Cryptographic systems are comprised of cryptographic equipment and keying material. Where security controls for cryptographic systems are different to other systems, the variations are contained in this section.
Commercial grade cryptographic equipment
Transporting Commercial Grade Cryptographic Equipment (CGCE) in a keyed state may expose the keying material in it to potential compromise. Therefore, if CGCE is transported in a keyed state it should be done based on the sensitivity or classification of the keying material in it.
If CGCE or associated keying material is compromised or suspected of being compromised (e.g. stolen, lost, copied or communicated over the internet) then the confidentiality and integrity of previous and future communications may also be compromised.
Security Control: 0501; Revision: 4; Updated: Sep-18; Applicability: O, P
Keyed CGCE is transported based on the sensitivity or classification of the keying material in it.
Security Control: 0142; Revision: 3; Updated: Jun-19; Applicability: O, P
The compromise or suspected compromise of CGCE or associated keying material is reported to an organisation’s Chief Information Security Officer, or one of their delegates, as soon as possible after it occurs.
Security Control: 1091; Revision: 5; Updated: Jun-19; Applicability: O, P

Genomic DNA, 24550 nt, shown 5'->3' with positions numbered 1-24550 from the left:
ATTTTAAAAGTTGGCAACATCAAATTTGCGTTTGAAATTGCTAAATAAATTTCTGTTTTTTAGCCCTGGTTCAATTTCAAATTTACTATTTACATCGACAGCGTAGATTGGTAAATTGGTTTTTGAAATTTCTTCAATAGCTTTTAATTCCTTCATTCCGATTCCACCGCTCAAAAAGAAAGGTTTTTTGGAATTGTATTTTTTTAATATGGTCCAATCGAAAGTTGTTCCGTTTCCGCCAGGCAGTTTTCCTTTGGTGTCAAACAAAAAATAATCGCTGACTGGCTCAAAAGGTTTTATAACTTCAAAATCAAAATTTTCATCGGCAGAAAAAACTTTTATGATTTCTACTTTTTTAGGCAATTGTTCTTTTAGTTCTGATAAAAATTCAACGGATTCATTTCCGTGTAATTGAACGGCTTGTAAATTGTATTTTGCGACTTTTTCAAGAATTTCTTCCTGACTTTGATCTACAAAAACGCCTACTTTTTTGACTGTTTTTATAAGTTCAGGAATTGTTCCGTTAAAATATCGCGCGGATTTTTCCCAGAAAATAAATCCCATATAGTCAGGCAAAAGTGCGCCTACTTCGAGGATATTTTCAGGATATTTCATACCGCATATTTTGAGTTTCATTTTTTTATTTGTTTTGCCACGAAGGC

Keying material is changed when compromised or suspected of being compromised.
High Assurance Cryptographic Equipment
HACE can be used by organisations to protect highly classified information. ACSI 53 E, ACSI 103 A, ACSI 105 B, ACSI 107 B, ACSI 173 A and equipment-specific doctrine outline the requirements that need to be complied with for the use of HACE.
Security Control: 0499; Revision: 8; Updated: Apr-19; Applicability: S, TS
ACSI 53 E, ACSI 103 A, ACSI 105 B, ACSI 107 B, ACSI 173 A and the latest equipment-specific doctrine is complied with when using HACE.
Storing cryptographic equipment
As cryptographic equipment can protect sensitive or classified information, additional physical security controls should be applied to its storage.
Security Control: 0505; Revision: 5; Updated: Sep-18; Applicability: O, P, S, TS
Cryptographic equipment is stored in a room that meets the requirements for a server room based on the sensitivity or classification of the information the cryptographic equipment processes.
Security Control: 0506; Revision: 3; Updated: Sep-18; Applicability: S, TS
Areas in which HACE is used are separated from other areas and designated as a cryptographic controlled area.
Further information on the use of HACE can be found in associated ACSIs. ACSIs can be provided to organisations by the ACSC upon request.
Further information on Security Zones and secure rooms can be found in AGD’s PSPF, Entity facilities policy, at https://www.protectivesecurity.gov.au/physical/entity-facilities/Pages/default.aspx.